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Comments (31)

  1. Hi Terry -
    Olive oil is perfect for roasting or sautéing – I run into a smoking problem if I try to heat a large amount of it to a very high heat, like when pan-frying for example.

  2. Hi Cynthia -
    You can read more about coconut oil in Toby’s recent post Coconut Oil: Good or Bad?.

  3. Ann says:

    I was looking for a good recipe for Sw.potato fries, it always seems that mine come out soft and I would prefer crispy.

  4. Beverly Benton says:

    Where is the nutritional information (calories, grams of fat, etc.) for these recipes — specifically the Baked Meyer Lemon Fries featured in the photo?
    Did I overlook it?

    I won’t cook or buy anything if I can’t know what I’m putting in my body.

  5. Hi Beverly -
    I crunched the numbers and the Baked Meyer Lemon Fries have 250 calories and 9 grams of fat per serving (mostly healthy fat from olive oil). Click here to see all our healthy recipe guidelines.

  6. Bev says:

    I’m an EVOO fanatic and use it quite often. It is a well known fact it has a low heat tolerance in comparison to other oils. EVOO should be used to saute’ or quick fry something but never to truly fry or bake at high temps. Changes in temps can and will change the EVOO, depending on how pure, etc. it is the temp for these changes will vary. I cook almost strictly with EVOO but I never “fry” at high temps and generally don’t even bake at most temps over 375F. These temps are quite fine for olive oils & won’t change their flavors or smoke, generally, at these temps.

  7. Bev says:

    BTW I also use the Fiber One Cereals, crushed, as a great “like fried” food effect! Works great, adds some fiber at the same time! Hungry Girl gets kudos for that trick!

  8. Karina says:

    We make our own “shake and bake” with a mixture of corn flour, whole wheat flour, spices, salt, pepper, and whatever we find in the pantry. We make enough to last about 3 months, and this provides flavor and the delicious crust we always love.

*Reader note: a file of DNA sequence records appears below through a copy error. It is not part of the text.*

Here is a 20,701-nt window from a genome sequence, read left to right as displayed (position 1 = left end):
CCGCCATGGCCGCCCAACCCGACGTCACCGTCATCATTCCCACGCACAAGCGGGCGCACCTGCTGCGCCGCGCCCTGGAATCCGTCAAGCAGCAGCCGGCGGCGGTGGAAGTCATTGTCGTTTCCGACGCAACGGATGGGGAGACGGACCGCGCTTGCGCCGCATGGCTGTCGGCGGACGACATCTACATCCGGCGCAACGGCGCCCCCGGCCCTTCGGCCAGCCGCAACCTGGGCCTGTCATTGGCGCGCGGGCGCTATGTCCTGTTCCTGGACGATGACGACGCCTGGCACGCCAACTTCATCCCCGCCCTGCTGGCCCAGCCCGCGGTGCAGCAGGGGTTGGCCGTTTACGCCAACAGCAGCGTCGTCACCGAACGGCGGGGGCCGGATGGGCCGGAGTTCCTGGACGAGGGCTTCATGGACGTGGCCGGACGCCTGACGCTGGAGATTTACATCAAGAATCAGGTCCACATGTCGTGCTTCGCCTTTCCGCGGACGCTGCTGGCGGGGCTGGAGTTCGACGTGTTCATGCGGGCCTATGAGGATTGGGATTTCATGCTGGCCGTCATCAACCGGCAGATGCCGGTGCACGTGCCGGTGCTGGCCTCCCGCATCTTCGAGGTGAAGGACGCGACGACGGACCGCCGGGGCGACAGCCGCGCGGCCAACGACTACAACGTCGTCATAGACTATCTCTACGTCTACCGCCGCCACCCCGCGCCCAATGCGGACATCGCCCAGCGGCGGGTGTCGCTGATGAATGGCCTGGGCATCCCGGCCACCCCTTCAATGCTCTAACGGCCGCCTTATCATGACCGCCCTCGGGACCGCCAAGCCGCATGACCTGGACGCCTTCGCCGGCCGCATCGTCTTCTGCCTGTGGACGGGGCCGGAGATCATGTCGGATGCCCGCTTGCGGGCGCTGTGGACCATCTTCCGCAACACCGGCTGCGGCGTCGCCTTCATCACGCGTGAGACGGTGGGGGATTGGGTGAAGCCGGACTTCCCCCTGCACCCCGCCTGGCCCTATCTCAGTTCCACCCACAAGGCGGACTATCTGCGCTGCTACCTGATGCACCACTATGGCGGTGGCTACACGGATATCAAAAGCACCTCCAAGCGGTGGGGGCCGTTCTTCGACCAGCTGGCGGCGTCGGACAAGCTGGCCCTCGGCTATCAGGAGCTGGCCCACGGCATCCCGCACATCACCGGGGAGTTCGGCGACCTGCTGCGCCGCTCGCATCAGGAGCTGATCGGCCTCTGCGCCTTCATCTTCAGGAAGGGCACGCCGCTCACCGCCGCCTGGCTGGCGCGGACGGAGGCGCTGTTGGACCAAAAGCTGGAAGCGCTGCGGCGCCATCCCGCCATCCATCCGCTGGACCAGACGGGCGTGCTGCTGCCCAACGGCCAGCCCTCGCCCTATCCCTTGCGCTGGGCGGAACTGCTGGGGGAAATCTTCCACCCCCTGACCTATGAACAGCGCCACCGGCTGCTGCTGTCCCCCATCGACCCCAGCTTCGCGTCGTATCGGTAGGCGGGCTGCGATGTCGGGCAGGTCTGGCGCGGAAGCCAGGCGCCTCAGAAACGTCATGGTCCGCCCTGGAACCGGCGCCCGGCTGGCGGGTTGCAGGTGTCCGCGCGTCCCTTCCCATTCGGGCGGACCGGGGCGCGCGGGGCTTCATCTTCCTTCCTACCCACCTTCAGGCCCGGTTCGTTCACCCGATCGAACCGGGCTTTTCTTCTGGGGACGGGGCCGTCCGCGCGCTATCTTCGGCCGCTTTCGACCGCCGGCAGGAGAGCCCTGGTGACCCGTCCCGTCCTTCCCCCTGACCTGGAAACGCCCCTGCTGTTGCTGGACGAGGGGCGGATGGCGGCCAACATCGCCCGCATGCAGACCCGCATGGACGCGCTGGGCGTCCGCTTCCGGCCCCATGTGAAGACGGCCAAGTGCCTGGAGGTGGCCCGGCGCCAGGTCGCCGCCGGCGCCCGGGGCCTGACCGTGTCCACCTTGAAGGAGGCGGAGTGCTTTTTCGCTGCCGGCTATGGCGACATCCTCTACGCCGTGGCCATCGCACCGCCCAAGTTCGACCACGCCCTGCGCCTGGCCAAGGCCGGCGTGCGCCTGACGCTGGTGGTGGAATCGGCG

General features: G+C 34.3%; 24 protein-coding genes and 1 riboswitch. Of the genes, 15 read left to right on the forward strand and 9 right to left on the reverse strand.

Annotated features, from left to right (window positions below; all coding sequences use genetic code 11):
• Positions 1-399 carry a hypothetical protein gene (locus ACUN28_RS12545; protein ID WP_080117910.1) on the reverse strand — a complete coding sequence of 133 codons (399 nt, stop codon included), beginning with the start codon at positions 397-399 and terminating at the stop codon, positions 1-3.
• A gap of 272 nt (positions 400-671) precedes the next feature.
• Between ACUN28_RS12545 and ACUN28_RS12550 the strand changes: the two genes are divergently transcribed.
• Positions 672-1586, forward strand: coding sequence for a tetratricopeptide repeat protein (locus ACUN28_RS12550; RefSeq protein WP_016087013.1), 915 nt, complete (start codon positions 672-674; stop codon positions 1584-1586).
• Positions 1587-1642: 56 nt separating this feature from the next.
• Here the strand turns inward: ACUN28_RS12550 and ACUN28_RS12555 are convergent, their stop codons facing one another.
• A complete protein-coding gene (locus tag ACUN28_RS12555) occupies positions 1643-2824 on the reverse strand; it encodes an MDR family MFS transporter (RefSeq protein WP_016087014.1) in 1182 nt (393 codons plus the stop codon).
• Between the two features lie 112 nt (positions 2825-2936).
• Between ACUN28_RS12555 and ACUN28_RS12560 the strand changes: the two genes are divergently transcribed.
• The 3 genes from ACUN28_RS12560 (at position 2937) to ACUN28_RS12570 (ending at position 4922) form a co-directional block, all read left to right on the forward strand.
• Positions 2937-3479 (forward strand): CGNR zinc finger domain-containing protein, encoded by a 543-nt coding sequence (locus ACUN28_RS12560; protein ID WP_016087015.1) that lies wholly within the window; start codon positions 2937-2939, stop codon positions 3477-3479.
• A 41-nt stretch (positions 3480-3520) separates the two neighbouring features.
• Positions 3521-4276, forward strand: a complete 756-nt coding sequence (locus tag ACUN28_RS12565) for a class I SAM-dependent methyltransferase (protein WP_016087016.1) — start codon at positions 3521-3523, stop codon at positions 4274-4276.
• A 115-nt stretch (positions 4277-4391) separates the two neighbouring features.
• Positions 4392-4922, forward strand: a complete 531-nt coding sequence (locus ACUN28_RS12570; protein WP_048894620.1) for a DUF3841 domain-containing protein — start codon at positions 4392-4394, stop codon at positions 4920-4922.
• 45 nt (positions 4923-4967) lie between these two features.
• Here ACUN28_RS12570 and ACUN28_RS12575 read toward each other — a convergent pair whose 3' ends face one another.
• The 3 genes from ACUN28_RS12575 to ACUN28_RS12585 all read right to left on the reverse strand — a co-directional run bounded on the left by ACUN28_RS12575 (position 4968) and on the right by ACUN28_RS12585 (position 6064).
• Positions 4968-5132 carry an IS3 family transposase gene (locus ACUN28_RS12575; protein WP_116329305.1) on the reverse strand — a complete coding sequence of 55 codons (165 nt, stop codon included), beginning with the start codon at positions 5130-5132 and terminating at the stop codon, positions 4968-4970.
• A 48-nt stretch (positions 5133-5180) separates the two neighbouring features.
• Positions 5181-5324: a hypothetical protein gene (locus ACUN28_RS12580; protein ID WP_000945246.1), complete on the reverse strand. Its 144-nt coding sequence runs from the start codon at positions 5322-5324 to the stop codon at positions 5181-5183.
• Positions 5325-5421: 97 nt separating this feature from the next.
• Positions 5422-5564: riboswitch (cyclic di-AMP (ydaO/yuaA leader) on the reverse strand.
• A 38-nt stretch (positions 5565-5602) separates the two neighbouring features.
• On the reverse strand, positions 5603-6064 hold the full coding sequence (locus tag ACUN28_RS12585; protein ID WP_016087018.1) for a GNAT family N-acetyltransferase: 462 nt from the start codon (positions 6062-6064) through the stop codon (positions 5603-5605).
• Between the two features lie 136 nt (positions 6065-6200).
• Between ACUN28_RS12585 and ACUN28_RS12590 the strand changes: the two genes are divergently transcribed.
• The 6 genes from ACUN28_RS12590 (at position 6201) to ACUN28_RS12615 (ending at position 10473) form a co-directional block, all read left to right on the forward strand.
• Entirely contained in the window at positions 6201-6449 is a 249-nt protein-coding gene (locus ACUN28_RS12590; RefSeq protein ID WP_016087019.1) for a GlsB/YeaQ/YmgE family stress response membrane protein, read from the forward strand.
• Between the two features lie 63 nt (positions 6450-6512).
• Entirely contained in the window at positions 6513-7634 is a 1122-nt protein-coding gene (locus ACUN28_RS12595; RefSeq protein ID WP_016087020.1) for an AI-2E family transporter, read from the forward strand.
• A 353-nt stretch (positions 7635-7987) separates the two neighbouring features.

9. Mary says:

    Please beware!! I’ve recently been reading that many restaurants and food producers are following the trans fat ban by replacing hydrogenated fats with other oils/fats – often palm oil or palm kernal oil. The problem is that the “new” oil/fat is very high in saturated fat. Keep an eye out, remember your best bet is monounsaturated fat.

  10. RB says:

    Re: Olive Oil — because of the lower smoke point, cooking at high temps you will indeed get smoking — and also risk undercooking the interior of meats, esp bone-on chicken (outside nice & crisp, rather quickly, inside raw — ugh!) — those that disagree with the olive oil comment are sauteing, not deep frying, by their own admission. Here’s a little copy & paste info on recommended high temp oils:
    The oil or fat you use for deep-frying should have a high smoke point — the temperature to which it can be heated without smoking. Butter and margarine have low smoke points, so they aren’t good for frying but work for light sauteing. The best oils for deep-frying and high temperatures are refined safflower and sunflower oils, peanut, safflower and soy oils. Refined almond, avocado and cottonseed oil are also great if you can find and afford them, and canola oil is usually not a problem either.